It doesn’t depend on feelings or mood, but on Christ who says come.
Take Mary’s advice and “Do what He says!”
It depends on a rolled away stone, an empty tomb, a Risen Saviour.

So come.
Here it is.
The gracious offer of God to forgive and redeem.
The gifts of God to the world.
The power of God for salvation.
Body, blood, cross.
Bread, wine, table.
One God, One salvation, One Cross, One Saviour, One Way, One Church.
Amen.

Communion

Take Me To Church

My youngest son (17) brought me a CD for my birthday recently (a minor miracle in its own right), and was very interested to know my thoughts on the song ‘Take Me To Church’ by Andrew Hozier (aka Hozier).

I was very impressed with the CD overall, the thoughful lyrics and quality of music (I am a 44 year old with a broad range!).  But my ordained antenna (a self-depricating allusion) were alert to my son’s interest in my thoughts (a first since he was 12)!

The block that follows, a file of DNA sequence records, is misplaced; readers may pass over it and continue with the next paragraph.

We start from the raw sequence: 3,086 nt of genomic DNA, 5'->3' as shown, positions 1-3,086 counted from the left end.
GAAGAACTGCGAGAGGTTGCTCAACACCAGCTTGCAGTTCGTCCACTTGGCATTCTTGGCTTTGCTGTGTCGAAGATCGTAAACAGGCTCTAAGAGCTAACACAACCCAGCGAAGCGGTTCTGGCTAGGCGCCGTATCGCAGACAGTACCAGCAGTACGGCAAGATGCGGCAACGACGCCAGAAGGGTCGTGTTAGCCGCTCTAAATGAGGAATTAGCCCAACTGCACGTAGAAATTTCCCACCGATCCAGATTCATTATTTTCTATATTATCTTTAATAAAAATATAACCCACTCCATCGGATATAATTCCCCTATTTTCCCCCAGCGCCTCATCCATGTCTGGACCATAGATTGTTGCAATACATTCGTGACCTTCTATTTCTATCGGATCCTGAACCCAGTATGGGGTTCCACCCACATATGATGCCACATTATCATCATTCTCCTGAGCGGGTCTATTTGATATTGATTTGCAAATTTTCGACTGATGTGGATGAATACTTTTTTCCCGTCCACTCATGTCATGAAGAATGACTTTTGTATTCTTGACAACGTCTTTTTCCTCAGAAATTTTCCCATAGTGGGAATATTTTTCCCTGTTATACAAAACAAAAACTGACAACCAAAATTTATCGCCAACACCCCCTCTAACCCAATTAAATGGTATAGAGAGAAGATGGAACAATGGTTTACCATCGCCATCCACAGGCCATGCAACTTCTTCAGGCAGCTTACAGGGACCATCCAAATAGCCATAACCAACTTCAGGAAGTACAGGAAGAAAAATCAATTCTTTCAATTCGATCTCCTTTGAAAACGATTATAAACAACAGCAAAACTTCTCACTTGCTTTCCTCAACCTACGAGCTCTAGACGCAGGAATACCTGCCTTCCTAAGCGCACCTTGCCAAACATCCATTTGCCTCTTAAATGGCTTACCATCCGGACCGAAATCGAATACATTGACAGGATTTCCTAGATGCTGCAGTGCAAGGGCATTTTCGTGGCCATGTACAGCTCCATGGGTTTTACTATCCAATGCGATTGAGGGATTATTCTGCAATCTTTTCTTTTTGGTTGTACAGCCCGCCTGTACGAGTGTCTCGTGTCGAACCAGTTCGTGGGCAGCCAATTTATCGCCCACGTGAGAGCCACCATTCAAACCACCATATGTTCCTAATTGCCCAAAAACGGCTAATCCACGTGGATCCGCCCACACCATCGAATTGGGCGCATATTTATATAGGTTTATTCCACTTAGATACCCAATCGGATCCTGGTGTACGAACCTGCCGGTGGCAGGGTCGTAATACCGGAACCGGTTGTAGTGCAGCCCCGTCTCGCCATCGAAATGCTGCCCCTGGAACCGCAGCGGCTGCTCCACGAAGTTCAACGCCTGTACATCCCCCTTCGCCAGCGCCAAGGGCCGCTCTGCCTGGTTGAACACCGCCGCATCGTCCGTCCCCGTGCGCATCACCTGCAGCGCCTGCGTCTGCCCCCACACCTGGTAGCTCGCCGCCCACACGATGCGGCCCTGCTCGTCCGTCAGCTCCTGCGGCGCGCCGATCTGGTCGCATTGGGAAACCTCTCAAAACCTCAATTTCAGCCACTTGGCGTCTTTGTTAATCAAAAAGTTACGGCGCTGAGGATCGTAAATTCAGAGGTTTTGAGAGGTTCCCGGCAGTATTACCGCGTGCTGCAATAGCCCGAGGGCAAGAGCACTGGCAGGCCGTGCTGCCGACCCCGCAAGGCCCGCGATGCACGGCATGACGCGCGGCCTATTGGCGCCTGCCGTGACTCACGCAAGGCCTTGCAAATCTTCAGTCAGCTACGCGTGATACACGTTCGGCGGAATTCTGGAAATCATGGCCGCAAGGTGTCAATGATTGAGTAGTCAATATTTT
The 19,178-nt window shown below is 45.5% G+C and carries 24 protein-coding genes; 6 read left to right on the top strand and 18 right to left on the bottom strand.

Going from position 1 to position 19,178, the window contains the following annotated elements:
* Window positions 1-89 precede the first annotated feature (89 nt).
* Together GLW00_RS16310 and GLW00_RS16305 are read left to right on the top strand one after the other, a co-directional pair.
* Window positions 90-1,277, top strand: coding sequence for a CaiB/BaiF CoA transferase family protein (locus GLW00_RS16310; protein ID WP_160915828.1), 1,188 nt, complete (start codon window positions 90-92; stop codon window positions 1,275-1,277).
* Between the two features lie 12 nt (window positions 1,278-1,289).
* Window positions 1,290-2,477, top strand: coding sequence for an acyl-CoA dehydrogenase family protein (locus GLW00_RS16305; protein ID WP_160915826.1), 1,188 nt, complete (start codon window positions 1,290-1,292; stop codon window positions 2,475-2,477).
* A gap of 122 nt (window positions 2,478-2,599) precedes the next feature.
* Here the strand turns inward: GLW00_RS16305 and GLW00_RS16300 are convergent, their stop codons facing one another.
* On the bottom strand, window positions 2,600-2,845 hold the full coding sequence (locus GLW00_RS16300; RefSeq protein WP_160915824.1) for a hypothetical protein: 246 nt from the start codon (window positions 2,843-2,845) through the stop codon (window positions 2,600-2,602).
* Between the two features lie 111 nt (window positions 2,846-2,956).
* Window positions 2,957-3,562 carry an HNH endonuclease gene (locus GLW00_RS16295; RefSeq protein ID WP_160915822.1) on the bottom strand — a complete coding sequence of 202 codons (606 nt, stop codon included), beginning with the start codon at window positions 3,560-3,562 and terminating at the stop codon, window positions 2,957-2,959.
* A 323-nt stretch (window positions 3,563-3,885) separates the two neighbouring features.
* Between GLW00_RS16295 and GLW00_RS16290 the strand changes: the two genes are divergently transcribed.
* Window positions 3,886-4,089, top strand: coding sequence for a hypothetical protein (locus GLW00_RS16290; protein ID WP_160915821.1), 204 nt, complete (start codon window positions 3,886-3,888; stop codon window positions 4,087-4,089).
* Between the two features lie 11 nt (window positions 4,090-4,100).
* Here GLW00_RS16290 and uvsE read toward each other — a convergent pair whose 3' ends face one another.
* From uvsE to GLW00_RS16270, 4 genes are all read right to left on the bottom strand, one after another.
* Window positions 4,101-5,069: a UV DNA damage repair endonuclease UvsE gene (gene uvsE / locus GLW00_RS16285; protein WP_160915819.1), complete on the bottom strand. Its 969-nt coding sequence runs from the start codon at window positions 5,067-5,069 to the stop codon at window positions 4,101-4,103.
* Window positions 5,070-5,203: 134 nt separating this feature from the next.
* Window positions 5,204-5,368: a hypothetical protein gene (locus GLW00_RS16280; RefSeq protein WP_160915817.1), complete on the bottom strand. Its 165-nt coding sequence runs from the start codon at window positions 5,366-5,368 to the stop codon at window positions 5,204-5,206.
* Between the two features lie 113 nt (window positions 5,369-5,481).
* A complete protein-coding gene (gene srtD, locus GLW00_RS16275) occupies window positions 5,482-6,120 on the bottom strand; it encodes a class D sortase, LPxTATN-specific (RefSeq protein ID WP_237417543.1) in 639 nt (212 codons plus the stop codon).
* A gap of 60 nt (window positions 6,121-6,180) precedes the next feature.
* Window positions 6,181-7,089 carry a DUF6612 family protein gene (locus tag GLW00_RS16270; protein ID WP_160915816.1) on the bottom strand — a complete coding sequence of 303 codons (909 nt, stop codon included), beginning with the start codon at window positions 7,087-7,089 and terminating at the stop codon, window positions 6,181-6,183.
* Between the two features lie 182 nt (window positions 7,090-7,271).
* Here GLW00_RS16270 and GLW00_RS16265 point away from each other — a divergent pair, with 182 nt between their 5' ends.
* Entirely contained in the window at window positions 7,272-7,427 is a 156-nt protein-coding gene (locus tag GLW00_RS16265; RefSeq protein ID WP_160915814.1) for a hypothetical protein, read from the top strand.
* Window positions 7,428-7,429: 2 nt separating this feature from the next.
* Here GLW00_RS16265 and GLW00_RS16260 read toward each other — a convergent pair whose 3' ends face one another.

I will admit to enjoying the ‘funky groove’ of the tune (does that make me sound like a doofus?)!  Though I must confess I needed help with the ‘hermeneutics’ of the song.  And confession is a big deal.  I needed help to interpret the phrase meanings and word meanings and big picture meanings.  It was like trying to interpet the Bible – I needed some background info!

I came across a really great post here by Angela Denker on REDLETTERCHRISTIANS.ORG (not sure why they shout that), and then I found an actual interview with the talented man himself here.